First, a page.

Secrets of a Complete Improviser: The Beginning

Some people plan their stories so completely that writing them is little more than stenography. Some completely improvise the story from a simple idea. Most of us combine the two approaches in various ways.

I’m on the Completely Improvise end of the spectrum. It has worked for me for 13 books and 9 shorter stories for a dozen years. My income has slowly increased during that time. Recently I began to think about just what I do to accomplish this mild success. Some of you may find those thoughts useful.

Every story for me begins when I’m thinking idly while doing something routine. This is most often when I’m slowly coming awake some morning. An image appears and I put it into a sentence.

IMAGE Hmm… “The object drifted in interstellar space for a good fraction of a million years”

Where did it come from? Hmm… “, debris from a colossal war or stellar disaster or mistaken experiment.”

Interstellar space is a dangerous place. Hmm… ” It suffered deterioration from interstellar radiation and hypervelocity micrometeoroids. Yet it protected its delicate cargo perfectly.”

Perfection is impossible. Hmm… “. Almost. Time inside it could be slowed but never stopped.”

At this point I realized that I was retelling the beginning of the Superboy/man Supergirl/woman story, a clichéd idea. I opened my eyes, got out of bed, made myself buttered toast and iced tea, and began my usual day of work as a pro writer.

Yet the ghostly paragraph I’d written haunted me. To lay the phantom to rest I swiftly copied it to a virtual blank page. And was arrested. What comes next? Well, this?

“The many tides of the void sent it drifting on a complex path that sometimes neared stars and gas giants and microscopic black holes with the mass of planets and predatory space-traveling life forms and other dangers. Each time the object’s threat evaluator discreetly steered the object at a tangent away from the danger.”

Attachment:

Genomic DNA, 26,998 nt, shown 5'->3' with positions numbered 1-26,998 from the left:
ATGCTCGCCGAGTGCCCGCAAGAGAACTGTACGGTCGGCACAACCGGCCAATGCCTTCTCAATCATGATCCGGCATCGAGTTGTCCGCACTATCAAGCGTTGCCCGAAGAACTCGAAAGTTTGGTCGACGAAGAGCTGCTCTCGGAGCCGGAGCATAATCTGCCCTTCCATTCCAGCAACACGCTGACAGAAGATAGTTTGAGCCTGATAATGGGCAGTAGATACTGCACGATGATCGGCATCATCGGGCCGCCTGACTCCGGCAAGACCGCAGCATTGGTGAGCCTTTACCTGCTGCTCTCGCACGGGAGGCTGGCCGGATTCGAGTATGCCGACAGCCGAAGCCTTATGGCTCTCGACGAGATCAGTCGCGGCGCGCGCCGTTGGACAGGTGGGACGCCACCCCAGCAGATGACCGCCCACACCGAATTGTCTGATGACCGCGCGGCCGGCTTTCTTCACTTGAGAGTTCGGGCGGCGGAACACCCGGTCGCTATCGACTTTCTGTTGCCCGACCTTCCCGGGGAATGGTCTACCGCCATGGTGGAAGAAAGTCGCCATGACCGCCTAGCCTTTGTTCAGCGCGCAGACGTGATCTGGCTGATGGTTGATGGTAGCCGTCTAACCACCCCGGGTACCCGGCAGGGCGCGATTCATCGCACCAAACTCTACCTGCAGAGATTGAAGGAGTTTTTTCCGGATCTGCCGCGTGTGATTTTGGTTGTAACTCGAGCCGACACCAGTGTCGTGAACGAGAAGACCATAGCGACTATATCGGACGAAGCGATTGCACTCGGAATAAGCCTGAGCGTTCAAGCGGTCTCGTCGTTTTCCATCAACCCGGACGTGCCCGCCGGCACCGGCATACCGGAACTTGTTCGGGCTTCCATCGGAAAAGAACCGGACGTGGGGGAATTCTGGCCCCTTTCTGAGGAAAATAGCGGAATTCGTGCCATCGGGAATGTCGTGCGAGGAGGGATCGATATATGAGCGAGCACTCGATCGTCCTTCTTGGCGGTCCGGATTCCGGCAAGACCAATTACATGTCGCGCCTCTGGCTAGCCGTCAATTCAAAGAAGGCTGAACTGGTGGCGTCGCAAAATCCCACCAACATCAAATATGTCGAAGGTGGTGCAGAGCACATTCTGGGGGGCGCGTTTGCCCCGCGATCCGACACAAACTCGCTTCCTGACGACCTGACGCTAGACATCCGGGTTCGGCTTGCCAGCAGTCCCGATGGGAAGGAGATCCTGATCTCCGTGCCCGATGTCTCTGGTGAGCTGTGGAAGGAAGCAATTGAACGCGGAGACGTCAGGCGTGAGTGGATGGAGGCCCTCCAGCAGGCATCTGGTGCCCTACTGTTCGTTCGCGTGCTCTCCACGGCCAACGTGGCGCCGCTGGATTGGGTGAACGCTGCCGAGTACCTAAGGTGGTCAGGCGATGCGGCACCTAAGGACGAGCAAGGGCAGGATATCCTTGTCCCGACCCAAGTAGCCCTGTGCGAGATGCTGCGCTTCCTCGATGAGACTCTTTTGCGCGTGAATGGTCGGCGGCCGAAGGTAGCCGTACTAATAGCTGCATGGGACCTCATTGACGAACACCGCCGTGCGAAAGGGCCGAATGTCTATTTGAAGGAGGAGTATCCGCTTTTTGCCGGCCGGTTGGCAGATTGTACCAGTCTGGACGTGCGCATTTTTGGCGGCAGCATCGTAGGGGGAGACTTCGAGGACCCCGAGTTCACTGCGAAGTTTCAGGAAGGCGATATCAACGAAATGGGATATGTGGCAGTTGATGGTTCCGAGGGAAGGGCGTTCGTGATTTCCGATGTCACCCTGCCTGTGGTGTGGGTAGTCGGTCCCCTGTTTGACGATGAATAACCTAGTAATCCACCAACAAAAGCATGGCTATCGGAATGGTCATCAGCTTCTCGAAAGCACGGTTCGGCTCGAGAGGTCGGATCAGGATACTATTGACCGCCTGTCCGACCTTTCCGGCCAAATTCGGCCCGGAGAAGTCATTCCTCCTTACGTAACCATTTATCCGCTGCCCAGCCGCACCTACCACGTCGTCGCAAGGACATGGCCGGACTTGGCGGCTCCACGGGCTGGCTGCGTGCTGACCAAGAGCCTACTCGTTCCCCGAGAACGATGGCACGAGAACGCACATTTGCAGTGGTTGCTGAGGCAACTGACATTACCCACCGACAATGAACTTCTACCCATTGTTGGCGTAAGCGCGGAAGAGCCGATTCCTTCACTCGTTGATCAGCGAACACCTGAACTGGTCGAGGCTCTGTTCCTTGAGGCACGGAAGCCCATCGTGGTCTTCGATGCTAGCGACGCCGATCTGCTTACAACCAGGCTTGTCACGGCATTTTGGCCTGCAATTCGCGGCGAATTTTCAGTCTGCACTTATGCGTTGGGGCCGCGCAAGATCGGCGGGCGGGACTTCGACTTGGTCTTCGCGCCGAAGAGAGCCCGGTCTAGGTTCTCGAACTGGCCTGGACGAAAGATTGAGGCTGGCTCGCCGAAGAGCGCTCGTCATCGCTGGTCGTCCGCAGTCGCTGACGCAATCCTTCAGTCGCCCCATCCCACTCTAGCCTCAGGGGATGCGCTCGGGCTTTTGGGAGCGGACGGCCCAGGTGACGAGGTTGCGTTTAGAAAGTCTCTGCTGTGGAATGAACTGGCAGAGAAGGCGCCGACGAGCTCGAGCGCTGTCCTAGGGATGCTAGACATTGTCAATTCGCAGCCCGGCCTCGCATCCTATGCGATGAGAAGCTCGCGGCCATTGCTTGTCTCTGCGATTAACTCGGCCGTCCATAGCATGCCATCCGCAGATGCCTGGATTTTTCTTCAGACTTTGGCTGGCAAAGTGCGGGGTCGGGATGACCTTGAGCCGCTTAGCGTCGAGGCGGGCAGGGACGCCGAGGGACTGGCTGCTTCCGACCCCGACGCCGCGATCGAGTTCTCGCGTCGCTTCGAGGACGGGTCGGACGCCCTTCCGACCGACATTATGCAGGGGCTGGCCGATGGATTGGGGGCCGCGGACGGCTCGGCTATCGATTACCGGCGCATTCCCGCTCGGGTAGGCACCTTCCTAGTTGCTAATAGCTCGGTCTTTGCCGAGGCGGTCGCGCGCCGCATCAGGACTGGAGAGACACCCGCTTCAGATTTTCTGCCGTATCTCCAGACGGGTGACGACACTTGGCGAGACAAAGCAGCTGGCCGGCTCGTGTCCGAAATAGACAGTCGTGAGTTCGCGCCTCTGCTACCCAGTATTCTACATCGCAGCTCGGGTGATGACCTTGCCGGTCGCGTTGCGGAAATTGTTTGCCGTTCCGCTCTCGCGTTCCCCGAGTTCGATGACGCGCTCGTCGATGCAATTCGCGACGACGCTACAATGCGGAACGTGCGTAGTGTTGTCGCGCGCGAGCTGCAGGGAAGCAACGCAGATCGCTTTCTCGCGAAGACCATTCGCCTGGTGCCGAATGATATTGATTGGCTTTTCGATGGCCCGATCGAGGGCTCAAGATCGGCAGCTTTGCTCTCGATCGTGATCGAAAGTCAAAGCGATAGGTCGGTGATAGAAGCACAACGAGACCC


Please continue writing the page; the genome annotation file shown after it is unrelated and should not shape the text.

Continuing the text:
With that the ghost completely possessed me. I wrote obsessively almost my every waking moment for seven weeks, gaining inspiration at each step the way I began. This was lying in bed each morning and half-dreaming, or doing idle activities such as fixing a sandwich, or strolling in a mall window shopping and girl watching. The book done, I published it on Amazon and went on to something else, convinced I’d given a failure to the public.

Imagine my surprise when at the end of the month it had brought in over $2000. And the next over $3000, then back to $2000+, and $2000+ again and so on for diminishing returns for the next several years.

Though those figures don’t tell the whole story. They include sales of my previous six books, revived with the success of THE EONS-LOST ORPHAN, to the tune of about 20% of the total.

Why was ORPHAN such a success? My writing style was the same, as was the subject. I was still telling superhero tales, albeit realistic ones. My orphan, for instance, is only about a dozen times as strong, fast, and tough as an ordinary human. Her real superpower is that she was genetically engineered to be a brilliant scientist and inventor and engineer.

Too, unlike most superhero tales, my orphan only rarely indulges in deadly action and rarely explicitly. In one scene she kills seven terrorists in one short paragraph offstage. It is her intellectual feats that are the core of the story. Those are the ones I detail at length.

Another failure of the usual pattern of superhero stories is that I spend a lot of time on the ordinary side of a life as a superhuman. She spends time with her family, she gathers friends to herself, they go to work every day, they have fun times, and their lives are ordinary. What, I continue to wonder, is the APPEAL of this book? I remain baffled.

Whatever that appeal, the sequel performed just as well and in the same pattern. As did the second sequel. Each written the same way: completely improvised. And in end I discovered, on the very last page of the third book, that I’d written a trilogy. That there was at its spine one complete story arc, one that I did not foresee but which was clear to me only after the book was done.

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